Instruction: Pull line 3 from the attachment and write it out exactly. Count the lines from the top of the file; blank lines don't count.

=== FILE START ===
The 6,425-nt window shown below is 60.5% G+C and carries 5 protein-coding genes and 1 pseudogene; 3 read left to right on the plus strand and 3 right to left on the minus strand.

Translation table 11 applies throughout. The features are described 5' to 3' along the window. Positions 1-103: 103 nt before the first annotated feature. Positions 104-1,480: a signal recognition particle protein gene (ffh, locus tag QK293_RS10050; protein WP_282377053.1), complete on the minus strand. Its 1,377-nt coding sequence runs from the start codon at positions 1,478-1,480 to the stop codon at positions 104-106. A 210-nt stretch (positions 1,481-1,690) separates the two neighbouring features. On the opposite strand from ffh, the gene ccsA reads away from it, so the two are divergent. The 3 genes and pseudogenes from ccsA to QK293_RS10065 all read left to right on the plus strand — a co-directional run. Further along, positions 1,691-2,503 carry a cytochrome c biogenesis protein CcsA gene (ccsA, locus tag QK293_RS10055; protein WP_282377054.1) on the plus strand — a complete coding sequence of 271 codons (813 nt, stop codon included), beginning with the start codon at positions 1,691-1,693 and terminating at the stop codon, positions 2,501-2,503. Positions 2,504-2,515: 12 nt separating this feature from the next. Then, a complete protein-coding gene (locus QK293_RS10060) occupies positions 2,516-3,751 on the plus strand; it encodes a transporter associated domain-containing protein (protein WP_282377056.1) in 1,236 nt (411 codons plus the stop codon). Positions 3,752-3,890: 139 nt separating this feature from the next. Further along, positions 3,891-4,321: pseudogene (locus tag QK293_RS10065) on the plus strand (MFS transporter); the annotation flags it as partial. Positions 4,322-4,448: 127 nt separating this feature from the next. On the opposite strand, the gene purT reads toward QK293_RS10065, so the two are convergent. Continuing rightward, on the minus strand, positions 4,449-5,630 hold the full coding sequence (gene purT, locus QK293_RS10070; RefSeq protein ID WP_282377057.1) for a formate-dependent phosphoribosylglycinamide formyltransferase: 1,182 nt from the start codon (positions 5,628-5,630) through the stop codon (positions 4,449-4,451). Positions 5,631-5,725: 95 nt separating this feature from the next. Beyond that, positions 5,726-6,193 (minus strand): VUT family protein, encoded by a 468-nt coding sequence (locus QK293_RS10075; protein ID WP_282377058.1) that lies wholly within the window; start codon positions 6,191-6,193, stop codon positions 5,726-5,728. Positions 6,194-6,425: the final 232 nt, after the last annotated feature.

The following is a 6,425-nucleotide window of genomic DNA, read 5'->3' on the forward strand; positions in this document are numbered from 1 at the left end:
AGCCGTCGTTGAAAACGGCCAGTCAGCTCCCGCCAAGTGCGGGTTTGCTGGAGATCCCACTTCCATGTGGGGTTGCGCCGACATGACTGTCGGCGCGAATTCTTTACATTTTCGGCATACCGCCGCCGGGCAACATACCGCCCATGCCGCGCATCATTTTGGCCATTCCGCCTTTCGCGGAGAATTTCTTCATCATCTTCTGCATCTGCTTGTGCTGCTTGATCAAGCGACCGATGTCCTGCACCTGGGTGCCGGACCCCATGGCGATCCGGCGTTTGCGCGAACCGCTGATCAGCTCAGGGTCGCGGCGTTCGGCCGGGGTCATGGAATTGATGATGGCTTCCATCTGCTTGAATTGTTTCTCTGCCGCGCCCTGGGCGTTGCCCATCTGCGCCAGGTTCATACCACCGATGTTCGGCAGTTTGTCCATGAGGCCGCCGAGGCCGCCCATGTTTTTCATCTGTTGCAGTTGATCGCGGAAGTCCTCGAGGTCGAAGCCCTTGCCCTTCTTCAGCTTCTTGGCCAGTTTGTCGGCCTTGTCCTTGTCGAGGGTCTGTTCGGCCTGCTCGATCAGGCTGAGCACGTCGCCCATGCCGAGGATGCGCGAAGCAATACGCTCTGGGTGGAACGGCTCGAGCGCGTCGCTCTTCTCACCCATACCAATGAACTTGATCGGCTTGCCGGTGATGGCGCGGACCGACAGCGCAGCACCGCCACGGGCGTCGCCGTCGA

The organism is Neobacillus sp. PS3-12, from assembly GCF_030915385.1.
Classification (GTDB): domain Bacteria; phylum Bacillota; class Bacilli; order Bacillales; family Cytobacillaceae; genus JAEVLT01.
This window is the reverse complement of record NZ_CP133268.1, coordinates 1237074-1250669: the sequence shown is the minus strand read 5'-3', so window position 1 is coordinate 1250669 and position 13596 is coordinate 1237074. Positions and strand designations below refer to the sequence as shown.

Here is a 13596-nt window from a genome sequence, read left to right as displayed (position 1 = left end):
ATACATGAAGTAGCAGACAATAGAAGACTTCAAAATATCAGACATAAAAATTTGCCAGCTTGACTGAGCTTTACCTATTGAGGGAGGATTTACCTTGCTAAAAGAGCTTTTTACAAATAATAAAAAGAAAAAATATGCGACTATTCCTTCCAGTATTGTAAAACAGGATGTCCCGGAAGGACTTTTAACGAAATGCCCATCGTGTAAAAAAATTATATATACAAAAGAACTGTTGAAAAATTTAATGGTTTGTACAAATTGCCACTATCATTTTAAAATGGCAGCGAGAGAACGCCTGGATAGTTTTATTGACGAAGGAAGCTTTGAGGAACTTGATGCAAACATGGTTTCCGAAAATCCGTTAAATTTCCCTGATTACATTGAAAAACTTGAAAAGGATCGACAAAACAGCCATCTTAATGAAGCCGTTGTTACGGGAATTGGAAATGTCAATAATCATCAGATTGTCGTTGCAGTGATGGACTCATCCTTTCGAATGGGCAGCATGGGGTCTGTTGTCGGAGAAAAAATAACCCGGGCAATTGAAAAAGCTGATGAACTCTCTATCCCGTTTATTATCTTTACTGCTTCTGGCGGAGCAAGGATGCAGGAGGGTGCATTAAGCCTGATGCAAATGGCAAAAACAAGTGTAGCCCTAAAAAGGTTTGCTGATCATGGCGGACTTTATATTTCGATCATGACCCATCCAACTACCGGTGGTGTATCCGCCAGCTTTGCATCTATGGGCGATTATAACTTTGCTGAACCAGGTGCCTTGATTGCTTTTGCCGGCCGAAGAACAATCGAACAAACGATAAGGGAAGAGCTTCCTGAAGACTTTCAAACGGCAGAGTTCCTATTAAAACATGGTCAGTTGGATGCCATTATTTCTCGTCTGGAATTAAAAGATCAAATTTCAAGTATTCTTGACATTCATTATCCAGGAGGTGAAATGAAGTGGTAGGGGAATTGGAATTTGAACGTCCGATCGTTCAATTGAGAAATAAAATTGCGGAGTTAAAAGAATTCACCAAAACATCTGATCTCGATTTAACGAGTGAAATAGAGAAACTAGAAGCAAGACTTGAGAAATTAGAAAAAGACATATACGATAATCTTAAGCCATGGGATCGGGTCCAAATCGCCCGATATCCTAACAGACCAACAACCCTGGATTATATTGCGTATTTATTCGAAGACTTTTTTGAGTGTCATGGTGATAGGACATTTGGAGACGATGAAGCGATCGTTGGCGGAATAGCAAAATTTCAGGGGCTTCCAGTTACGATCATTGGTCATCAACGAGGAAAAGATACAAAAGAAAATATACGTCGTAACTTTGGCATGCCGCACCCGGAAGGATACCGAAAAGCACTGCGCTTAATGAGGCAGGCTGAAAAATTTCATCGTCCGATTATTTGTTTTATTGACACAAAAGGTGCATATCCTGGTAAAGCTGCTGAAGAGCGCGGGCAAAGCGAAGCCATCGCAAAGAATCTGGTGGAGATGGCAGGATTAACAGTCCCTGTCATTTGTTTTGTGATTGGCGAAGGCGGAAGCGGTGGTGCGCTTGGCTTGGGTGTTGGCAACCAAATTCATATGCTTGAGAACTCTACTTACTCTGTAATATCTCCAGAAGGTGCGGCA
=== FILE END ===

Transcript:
The following is a 6,425-nucleotide window of genomic DNA, read 5'->3' on the forward strand; positions in this document are numbered from 1 at the left end: